It used to be said of the Northern Ireland situation that it was not one problem but two: first of all was the problem itself, then the problem of agreeing what the problem was. The peace process that has tottered unsteadily from the paramilitary ceasefires of 1994 through to the Good Friday Agreement of 1998, and beyond to the on/off new governmental arrangements, is one that also lends itself to a variety of analyses. The narratives that have been created to explain how the war was brought to a conclusion – or, in some versions, transformed from one type of conflict to another – invariably reflect their places of origin. To political scientists (O’Leary 2001) the Good Friday Agreement represents the triumph of politics with a capital “P”, the ability of political elites to negotiate a consociational solution to an ethnonationalist conflict. The achievement of such an agreement holds promise, not only for Northern Ireland itself, but for other interstate conflicts in other parts of the world, from Kashmir to the Basque Country, from Dubrovnik to Quebec. At the Bush-Blair summit in Belfast in April 2003 the two world leaders even suggested it could provide the inspiration that would help solve the most intractable conflict of all, that in the Middle East.
The success is not always attributed to Britain and Ireland’s own politicians. Some political scientists have emphasised the importance of exogenous forces, such as the role of the European Union in diminishing the rival claims of sovereignty, or the crucial role played by the Clinton Presidency in mediating the negotiations. For conflict resolution theorists the American contribution is a striking illustration of what is termed Third Party Intervention, and one of the few points in recent history when American foreign policy in another country’s affairs is seen in altruistic terms.
A more cynical view is taken by the military analysts. Those like Geraghty (1998), Taylor (1998), Maloney (2002) and English (2003) who have studied the dynamics of the war between the British Army and the IRA over its thirty year history conclude that the war ended in a shared recognition that neither side would ever claim victory, just as neither side would ever be defeated. That stalemate had been reached in the 1980s, and the war weariness which followed eventually persuaded the antagonists – amongst whom we must also include the loyalist paramilitaries – to sue for peace. The politicians were only eventually given their cue when the military forces decided they were necessary, and the negotiating space they were afforded was determined by their respective strengths in the armed conflict.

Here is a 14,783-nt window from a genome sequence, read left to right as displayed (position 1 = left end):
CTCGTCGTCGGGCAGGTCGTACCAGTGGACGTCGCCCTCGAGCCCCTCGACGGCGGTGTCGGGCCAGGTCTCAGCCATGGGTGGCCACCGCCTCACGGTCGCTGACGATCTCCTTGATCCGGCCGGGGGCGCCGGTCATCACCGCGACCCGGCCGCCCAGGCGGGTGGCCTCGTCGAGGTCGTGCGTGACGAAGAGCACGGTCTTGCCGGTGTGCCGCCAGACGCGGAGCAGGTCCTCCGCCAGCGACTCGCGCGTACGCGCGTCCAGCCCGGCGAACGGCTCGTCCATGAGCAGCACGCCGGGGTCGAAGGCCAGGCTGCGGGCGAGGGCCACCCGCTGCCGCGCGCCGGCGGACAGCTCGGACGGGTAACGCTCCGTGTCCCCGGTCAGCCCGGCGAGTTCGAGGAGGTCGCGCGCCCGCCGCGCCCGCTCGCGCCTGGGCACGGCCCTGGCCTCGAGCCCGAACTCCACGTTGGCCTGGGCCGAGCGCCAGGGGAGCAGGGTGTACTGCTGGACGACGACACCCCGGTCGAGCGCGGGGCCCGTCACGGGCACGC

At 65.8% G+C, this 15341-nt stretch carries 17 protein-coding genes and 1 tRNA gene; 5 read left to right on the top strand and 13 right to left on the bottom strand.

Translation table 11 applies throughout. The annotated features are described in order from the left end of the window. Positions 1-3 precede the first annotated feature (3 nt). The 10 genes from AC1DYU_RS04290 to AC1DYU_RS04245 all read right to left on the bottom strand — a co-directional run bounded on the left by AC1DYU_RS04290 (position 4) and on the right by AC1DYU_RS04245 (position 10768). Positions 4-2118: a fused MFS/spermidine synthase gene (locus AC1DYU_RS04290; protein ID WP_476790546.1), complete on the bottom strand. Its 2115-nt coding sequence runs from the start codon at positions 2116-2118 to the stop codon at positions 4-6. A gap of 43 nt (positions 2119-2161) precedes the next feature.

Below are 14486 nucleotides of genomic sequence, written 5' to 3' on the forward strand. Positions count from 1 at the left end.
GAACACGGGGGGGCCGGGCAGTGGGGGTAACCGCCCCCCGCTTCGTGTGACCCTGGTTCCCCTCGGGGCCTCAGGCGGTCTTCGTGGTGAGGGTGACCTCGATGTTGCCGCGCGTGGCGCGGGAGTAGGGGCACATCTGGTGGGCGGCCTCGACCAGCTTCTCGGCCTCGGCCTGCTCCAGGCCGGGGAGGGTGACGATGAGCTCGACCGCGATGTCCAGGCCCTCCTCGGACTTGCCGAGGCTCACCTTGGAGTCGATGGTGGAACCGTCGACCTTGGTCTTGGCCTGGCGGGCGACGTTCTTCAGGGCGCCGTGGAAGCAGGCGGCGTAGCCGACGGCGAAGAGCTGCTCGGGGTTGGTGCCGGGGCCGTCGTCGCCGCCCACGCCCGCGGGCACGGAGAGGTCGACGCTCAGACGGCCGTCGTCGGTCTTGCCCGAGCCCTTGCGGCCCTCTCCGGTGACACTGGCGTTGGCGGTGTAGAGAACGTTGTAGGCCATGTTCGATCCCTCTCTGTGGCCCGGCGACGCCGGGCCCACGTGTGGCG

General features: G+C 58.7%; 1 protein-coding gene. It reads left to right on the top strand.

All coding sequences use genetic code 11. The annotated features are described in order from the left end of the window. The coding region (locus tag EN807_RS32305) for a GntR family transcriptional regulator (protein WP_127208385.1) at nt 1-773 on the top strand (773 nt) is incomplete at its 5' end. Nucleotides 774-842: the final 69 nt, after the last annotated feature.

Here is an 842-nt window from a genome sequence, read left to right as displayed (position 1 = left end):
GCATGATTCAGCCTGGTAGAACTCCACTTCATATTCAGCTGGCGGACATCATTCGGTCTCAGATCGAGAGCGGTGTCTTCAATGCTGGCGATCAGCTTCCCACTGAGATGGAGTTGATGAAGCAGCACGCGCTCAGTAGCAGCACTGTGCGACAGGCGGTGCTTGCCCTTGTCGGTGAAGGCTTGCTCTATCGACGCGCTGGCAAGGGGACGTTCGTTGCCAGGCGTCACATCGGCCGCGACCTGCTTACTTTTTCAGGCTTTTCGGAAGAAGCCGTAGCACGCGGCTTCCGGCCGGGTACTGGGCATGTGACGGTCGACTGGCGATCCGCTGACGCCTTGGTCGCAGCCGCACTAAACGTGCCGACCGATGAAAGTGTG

There is a third set of arguments which chooses to place “people power” or, in updated parlance, civil society, in the driving seat. This narrative had already been created at the end of the Cold War to explain how Eastern European dictatorships crumbled in the face of resistance from their own citizens. In the Northern Ireland version, local politicians came under pressure from those in voluntary and community organisations who had developed a new language of conflict resolution and wanted to see it applied so that the long remorseless war could be brought to a conclusion (Opsahl 1993, Fitzduff 2002). In the phrase of Fergal Cochrane these are the “unsung heroes” (Cochrane 2001:137) of the peace process, whose achievement has been to broaden understanding and model new forms of organisational behaviour based on tolerance, equity and inclusivity. If that seems a little idealistic, it should be pointed out that it is more than just a theory. The European Union has constructed a series of funding measures which literally invest in the hope that the voluntary and community sectors can help build peace from the grassroots up. The investment is considerable. In the seven years from 1996 to 2002 a total of £800 million has been channelled though two successive “Peace Programmes” with the money going to organisations which promote community development or community relations or which can be seen, in one way or another, to assist in the processes that build strong and tolerant social relations. Unsurprisingly, adult learning has been a key site of development. The categories of funding do not yield to a sectoral analysis that would allow an accurate quantification of funds invested in adult education , but a recent survey of voluntary organisations conducted by the Northern Ireland Council for Voluntary Action (Scope 2003, 9) suggests that approximately 28% of monies are directed to adult education and training. The obvious question then is - does it work? In what ways, and to what extent, can peace be learned? And, if new models have been developed in Northern Ireland, can they be used to help resolve other ethnic conflicts?